Every day from our hotel we could look back a little way along the coast and see the famous Reid's Palace Hotel, created by a Scot, William Reid. He was born in Kilmarnock, one of twelve children. He was not a healthy boy and at fourteen years of age his father, a farmer, gave him five pounds and told him to seek a more congenial climate. William arrived in Madeira as a cabin boy in 1836.
The island was becoming a place for the wealthy to stay for periods from three months to several years. At first William and his wife earned their living in letting out local quintas to the rich visitors. Later in life he bought a rocky outcrop of land on which to build his hotel but died before the project was completed in 1891. His son, also called William, took over the business and the hotel became a venue for the rich and famous. Flying boats would bring the visitors to the island.
In 1936 the hotel was bought by the Blandy family, famous for Madeira wine, and now it is owned by the Orient Express Group. The hotel lobby is decorated with wonderful period posters from the glamorous 20's and 30's.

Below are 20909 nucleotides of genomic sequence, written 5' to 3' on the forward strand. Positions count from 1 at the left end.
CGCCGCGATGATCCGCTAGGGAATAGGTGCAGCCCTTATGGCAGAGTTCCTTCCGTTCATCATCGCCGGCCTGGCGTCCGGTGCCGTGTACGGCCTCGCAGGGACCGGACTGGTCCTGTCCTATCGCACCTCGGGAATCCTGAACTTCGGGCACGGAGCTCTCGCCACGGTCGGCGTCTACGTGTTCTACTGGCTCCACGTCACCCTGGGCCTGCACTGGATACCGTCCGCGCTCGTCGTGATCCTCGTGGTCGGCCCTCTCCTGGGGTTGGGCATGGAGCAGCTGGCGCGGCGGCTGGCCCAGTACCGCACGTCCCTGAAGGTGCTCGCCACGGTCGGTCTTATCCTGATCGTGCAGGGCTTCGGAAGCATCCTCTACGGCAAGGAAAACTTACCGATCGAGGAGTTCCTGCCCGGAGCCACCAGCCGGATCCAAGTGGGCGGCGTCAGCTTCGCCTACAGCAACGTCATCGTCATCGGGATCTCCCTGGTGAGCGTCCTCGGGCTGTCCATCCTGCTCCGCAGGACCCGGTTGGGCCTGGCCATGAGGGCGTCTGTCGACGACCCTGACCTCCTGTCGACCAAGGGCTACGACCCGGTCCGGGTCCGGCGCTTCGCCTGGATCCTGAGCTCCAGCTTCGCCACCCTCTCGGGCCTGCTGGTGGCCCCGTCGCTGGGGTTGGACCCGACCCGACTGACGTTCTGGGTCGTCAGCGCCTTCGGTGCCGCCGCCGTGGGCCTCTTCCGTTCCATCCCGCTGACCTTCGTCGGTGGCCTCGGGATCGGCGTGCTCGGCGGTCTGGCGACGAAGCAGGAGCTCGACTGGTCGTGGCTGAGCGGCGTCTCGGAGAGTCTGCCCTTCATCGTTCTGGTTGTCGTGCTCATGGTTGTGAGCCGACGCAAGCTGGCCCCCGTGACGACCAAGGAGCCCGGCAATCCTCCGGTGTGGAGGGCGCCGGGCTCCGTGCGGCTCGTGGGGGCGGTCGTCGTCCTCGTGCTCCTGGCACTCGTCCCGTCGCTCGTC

THE thing to do in Madeira is have tea on the terrace at Reid's. The hotel is very British in period style, and as you can see, on the day that we visited, so was the weather!
We were disinclined to sit and watch the grey clouds swirl, far better to stroll about the hotel's interior, to look at the photograph's of previous visitors, Winston Churchill, George Bernard Shaw, and to gawp in admiration at the beautiful floor and the mural painted on a wall of silver leaf in the bar.
Soft, pale carpets, bowls of flowers, comfortable sofas and chairs.
I shall only return to Madeira if I am allowed to stay at Reid's Hotel!